The simplicity of setup does come at a price: unlike other desktop products reviewed here, the HOBO software allows only the minimum in processing. It calculates the number of samples and the maximum, minimum, and average of measurements taken. Classes looking to do more serious statistical analysis will need a separate spreadsheet program to manipulate data.
The software is functional, though, and teachers looking for integration tips can consult a companion Web site with more than 200 high-quality lesson plans supporting the use of HOBO sensors in all grades. Schools will also appreciate Onset's loaner program, in which students or teachers who submit a good idea for a scientific inquiry will receive a set of data loggers to complete the experiment.
The PASCO Xplorer GLX data logger is a single handheld unit with a rechargeable battery that provides flexibility and power for scientific investigation. With four PASCO Pasport ports (allowing users to connect a wide variety of Pasport probes), two temperature probe ports, a voltage sensor port, and a sound/ microphone port, the device is a standalone science lab that kids can carry with them in the field. Schools can further expand the GLX's functionality with PASCO Science Workshop sensors (provided they purchase a special adapter) or USB-based probes, which plug into the Xplorer's two USB ports. Those same ports also allow students to connect a keyboard for note taking or print to a variety of USB-enabled printers.
PASCO Xplorer GLX
The Xplorer GLX can also be used as an intermediary, connecting the probes to the computer via the USB port to allow students to immediately analyze and interpret the results of their experiments with PASCO's Data Studio software. In this configuration, Data Studio directly controls the probes through the GLX, enabling real-time graphing and advanced statistical analysis from the computer. Students will enjoy using Data Studio's visually appealing interface, while teachers will appreciate the option to assign prepared experiments or create their own with PASCO's electronic workbooks.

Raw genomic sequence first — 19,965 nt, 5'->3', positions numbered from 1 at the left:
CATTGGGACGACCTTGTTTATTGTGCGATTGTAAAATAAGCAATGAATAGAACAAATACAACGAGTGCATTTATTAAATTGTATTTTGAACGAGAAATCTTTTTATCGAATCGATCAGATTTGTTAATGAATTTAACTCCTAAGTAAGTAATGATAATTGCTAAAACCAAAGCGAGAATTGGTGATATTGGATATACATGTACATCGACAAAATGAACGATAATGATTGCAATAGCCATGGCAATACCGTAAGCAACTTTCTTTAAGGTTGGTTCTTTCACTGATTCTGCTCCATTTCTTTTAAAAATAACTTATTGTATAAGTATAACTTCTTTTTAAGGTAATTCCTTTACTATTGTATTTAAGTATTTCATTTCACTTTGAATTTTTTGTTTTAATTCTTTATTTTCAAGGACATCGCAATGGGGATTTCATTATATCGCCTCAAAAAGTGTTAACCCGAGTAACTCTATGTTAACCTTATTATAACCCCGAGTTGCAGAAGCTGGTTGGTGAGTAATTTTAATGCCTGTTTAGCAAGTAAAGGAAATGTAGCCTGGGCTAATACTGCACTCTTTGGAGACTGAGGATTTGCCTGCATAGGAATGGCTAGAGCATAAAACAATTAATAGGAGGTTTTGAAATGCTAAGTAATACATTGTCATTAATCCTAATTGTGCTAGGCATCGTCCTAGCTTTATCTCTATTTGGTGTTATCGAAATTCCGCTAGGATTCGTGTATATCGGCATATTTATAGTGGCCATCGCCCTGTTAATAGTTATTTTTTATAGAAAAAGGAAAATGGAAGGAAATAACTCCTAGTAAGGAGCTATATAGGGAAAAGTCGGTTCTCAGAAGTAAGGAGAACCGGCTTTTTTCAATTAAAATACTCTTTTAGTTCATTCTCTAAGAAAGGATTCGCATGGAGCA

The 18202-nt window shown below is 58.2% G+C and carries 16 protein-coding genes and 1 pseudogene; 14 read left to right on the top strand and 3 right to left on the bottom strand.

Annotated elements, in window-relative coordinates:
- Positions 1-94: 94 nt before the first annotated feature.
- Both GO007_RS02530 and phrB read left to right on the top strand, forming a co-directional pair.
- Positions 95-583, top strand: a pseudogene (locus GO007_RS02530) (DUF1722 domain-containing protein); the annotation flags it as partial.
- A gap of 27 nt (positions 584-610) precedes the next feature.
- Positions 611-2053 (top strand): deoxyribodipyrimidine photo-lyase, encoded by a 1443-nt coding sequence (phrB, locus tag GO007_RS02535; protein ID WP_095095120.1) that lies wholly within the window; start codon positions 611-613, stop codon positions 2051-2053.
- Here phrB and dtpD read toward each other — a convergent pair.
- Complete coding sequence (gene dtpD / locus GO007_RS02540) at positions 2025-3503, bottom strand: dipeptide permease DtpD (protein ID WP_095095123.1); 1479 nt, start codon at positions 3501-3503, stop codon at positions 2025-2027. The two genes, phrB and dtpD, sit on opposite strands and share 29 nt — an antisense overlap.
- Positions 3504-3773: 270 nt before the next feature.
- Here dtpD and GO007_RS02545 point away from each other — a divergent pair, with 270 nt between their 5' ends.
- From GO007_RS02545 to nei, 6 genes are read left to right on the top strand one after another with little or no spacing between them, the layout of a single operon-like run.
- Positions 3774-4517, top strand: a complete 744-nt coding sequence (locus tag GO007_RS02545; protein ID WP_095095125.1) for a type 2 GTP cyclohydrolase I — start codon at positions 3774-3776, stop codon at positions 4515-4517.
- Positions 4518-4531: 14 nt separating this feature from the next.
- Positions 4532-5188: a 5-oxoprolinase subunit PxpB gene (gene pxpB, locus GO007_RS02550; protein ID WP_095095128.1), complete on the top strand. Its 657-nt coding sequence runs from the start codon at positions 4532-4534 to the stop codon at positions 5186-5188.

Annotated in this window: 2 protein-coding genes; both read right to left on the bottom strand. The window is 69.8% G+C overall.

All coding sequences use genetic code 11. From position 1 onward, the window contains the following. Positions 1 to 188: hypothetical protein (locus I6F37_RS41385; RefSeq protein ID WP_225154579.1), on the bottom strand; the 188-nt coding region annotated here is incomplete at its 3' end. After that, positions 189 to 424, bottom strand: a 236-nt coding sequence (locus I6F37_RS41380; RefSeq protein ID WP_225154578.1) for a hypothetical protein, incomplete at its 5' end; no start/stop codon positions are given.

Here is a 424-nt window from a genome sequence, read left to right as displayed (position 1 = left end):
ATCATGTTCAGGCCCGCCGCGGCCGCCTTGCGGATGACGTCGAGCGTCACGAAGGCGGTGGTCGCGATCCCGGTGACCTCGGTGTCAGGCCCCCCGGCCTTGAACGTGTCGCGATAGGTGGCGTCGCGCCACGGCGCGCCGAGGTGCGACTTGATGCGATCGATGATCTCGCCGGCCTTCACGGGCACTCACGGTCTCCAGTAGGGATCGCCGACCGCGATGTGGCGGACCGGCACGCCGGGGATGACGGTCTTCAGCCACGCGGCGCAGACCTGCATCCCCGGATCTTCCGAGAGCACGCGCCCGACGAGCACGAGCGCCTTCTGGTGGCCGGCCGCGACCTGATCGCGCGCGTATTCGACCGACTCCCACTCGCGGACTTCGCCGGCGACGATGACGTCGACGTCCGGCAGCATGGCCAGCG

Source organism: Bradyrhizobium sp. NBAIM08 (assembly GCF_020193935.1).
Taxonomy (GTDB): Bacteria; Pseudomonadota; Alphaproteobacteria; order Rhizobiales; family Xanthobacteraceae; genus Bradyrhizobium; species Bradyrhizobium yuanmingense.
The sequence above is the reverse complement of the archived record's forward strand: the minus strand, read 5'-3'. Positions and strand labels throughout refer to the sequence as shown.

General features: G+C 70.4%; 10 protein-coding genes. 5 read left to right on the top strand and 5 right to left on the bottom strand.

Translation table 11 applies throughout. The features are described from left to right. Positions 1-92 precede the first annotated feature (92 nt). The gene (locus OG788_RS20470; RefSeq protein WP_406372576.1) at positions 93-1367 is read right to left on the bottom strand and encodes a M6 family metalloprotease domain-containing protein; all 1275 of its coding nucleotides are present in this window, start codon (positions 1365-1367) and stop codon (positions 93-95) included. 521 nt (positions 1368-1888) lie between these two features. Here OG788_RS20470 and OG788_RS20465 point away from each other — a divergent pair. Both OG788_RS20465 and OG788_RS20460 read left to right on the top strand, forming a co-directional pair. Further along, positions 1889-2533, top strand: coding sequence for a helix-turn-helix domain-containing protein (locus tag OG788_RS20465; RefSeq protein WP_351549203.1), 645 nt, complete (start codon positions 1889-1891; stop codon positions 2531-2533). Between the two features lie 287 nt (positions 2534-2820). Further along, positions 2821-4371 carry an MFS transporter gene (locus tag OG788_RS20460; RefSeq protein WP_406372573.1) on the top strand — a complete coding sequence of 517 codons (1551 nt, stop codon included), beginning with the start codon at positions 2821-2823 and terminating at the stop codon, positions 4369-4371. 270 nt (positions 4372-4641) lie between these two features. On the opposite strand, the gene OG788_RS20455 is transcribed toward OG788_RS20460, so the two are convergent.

The rich features of this device — including data modeling, histograms, and scientific calculations — mean that younger learners may find it difficult to operate quickly. However, students in middle and high school will be able to maximize its considerable capacity for scientific experimentation and data analysis.
With the Chemistry ImagiLab, ImagiWorks builds upon palmOne's mobile computing power to create a complete mobile testing laboratory. The package includes sensors and activities specific to the chemistry classroom and an ImagiProbe LC, a very small, battery-powered interface box that allows users to connect sensors to the handheld. The basic ImagiLab includes temperature, pH, and gas pressure sensors, though more probes can be purchased.
Software installation is quick and easy, because the ImagiProbe software is included on both a secure digital card for the handheld and on CD for the computer — eliminating the need for a HotSync during setup.
The included probes for the most part worked well right out of the box; though in the first trial, readings from the temperature probe weren't very accurate. Thankfully, ImagiWorks probes can be recalibrated mathematically within the software, so it was only a few extra steps to more accurate readings.
Students will find it fairly easy to create a lot of trials and investigations. ImagiWorks software makes maximum use of the Palm OS, with drop-down menus operated by the stylus and note windows that accept input from Graffiti handwriting recognition software or an external keyboard. The software also builds on the Palm HotSync function, transferring data between the handheld and the computer so that both are current. Because data on the handheld is not erased, students in the field can easily compare all of their recorded trials to the data they're currently collecting.
Data analysis on the handheld is minimal. Students will only be able to examine individual data points and change the zoom size of the graph; an in-depth analysis requires a laptop or desktop with a spreadsheet program. The ImagiWorks application captures and displays data as a text file and, depending on the length, as a Web page — great for classes that want to post data on a Web site within minutes of collection.
Mike Brown is an educator and the director of the Coastal Studies and Technology Center at Seaside High School, Seaside, Ore.